KUALA LUMPUR, Malaysia — They left their village at a moment's notice, shedding their prayer caps and headscarves at the airport in favor of casual athletic wear, silently praying that they would not be prevented from leaving China.

The group of six travelers were Chinese Muslims, intent on completing the Hajj: a once-in-a-lifetime duty for Muslims to make a pilgrimage to Mecca, which this year took place between late June and early July.

"When we return to China, we may have our passports clipped or confiscated, but we will face whatever we have to when we return," said one of the three male travelers.

NPR kept in touch with this group of six pilgrims starting in May, as they set off from their village in northwestern China toward the holy city in Saudi Arabia. Their circuitous journey reflects the extraordinary means China is undertaking to surveil and stop its citizens from making the Hajj — as well as the equally resourceful ways believers circumvent them.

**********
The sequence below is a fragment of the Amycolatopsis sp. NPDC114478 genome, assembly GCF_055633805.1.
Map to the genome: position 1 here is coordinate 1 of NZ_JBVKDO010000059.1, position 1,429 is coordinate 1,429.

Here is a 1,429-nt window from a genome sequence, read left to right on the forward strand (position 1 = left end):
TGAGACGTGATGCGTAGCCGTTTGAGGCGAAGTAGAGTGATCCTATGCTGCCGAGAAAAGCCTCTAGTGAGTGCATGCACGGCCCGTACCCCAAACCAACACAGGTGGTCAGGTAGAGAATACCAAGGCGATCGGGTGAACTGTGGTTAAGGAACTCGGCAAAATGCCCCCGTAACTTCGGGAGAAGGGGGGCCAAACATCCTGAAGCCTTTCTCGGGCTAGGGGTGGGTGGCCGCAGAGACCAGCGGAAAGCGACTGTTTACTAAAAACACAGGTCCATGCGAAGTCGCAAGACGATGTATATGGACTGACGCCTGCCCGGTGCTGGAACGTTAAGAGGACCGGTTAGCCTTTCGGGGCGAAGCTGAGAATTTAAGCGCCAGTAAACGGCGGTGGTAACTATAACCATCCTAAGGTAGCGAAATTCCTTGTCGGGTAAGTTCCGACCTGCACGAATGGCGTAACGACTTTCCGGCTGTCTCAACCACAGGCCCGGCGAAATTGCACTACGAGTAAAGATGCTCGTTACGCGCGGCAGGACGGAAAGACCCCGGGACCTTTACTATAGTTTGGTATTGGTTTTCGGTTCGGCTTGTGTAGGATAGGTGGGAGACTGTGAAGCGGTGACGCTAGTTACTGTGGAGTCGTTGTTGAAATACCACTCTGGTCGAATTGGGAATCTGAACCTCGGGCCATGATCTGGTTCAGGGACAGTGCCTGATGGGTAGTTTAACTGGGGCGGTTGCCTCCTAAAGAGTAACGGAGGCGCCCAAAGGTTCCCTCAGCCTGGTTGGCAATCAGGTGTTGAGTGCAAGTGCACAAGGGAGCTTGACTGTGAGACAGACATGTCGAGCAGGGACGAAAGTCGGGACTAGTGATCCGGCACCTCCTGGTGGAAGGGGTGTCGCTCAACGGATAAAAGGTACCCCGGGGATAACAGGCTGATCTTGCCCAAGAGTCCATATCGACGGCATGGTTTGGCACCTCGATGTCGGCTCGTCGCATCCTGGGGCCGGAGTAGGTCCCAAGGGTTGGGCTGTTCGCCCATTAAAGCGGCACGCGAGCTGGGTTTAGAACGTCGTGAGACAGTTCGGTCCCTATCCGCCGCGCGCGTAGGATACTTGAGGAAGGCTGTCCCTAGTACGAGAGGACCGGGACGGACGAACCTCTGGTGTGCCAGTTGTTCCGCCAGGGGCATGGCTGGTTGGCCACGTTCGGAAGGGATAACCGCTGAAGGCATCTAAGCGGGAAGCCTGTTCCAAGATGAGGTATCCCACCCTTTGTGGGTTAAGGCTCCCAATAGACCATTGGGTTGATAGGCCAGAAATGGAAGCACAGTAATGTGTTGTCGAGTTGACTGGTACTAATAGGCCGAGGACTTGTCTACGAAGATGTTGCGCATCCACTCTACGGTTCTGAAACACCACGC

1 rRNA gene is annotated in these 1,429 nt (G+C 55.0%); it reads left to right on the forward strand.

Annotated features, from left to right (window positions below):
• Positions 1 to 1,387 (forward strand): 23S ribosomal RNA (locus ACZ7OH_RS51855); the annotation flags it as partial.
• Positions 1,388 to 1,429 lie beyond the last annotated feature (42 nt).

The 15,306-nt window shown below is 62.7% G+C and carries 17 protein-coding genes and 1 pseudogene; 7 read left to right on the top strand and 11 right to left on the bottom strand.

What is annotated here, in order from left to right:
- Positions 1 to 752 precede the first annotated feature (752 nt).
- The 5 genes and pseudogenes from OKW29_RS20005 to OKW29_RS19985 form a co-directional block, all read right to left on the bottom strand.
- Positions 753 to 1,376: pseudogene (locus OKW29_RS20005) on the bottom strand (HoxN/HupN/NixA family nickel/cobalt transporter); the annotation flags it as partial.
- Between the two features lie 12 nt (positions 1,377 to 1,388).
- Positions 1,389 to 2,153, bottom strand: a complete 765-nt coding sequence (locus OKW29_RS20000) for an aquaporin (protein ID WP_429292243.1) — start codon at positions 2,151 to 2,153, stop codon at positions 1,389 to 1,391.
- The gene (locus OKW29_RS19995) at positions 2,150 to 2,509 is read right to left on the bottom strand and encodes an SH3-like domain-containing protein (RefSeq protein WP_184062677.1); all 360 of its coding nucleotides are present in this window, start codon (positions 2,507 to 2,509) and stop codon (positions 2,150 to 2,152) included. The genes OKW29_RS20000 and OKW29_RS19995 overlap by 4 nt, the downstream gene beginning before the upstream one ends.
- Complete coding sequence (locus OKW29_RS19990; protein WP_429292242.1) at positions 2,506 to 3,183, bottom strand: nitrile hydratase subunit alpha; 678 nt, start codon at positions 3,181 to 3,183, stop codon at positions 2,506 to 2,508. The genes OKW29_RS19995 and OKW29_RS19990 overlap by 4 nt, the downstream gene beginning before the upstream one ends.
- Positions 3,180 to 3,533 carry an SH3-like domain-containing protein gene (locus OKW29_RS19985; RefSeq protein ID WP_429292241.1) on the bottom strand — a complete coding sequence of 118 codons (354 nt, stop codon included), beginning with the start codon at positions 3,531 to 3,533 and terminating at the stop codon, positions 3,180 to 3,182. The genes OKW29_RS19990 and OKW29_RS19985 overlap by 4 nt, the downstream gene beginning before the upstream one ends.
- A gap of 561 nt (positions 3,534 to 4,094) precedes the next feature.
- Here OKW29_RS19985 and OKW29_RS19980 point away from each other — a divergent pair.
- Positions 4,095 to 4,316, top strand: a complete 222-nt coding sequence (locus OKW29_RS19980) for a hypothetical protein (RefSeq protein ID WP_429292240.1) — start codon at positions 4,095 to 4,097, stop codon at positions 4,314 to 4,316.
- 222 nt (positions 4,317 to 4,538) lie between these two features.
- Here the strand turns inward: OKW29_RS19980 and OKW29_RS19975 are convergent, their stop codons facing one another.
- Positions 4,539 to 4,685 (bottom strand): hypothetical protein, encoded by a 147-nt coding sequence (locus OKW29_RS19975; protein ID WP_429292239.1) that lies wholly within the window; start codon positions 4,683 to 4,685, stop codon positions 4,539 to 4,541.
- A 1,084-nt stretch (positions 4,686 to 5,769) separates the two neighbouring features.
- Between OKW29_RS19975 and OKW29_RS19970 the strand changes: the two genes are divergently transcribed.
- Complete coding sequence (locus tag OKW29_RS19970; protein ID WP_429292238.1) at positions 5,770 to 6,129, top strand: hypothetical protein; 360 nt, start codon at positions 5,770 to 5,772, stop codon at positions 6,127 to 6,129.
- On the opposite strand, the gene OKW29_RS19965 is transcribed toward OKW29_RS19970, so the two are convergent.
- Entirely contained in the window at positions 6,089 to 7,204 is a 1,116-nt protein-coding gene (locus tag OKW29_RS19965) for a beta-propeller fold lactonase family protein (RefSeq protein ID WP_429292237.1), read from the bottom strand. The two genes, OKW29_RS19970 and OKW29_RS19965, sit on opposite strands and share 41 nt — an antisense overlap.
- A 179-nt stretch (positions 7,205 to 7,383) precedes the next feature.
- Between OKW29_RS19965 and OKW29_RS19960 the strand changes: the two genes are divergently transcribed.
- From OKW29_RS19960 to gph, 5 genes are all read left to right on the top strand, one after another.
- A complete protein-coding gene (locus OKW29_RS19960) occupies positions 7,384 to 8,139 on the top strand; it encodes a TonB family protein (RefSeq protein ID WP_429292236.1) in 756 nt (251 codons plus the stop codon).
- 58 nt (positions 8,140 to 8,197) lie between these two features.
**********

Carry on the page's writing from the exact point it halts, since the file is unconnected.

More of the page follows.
NPR is not using their names or naming their village to protect them from official scrutiny after returning to China.

Within China, authorities have severely restricted practicing religions, especially Christianity and Islam. In the region of Xinjiang, at least hundreds of thousands of Uyghurs, a historically Muslim ethnic minority, have been detained or arrested since 2017. Elsewhere, across northwestern China, provincial authorities have demolished mosques or forcibly removed their Arabic-style domes, closed Islamic schools and surveilled religious leaders.

This year, as global travel has picked up in the aftermath of the coronavirus pandemic, Chinese authorities are cutting off nearly all pathways abroad for Muslim believers, citing concerns that they may be radicalized abroad or encourage religious fervor once they return to China.

Public security officers were dispatched to domestic airports to screen outbound travelers headed to Islamic countries and tasked with phoning up and coercing pilgrims already abroad to turn back and go home, according to interviews with a dozen Chinese Muslims. Those found to have privately made the Hajj outside of state-authorized tours are detained or arrested upon returning to China.

"China wants to control you even when you are outside the country," one of the pilgrims said.

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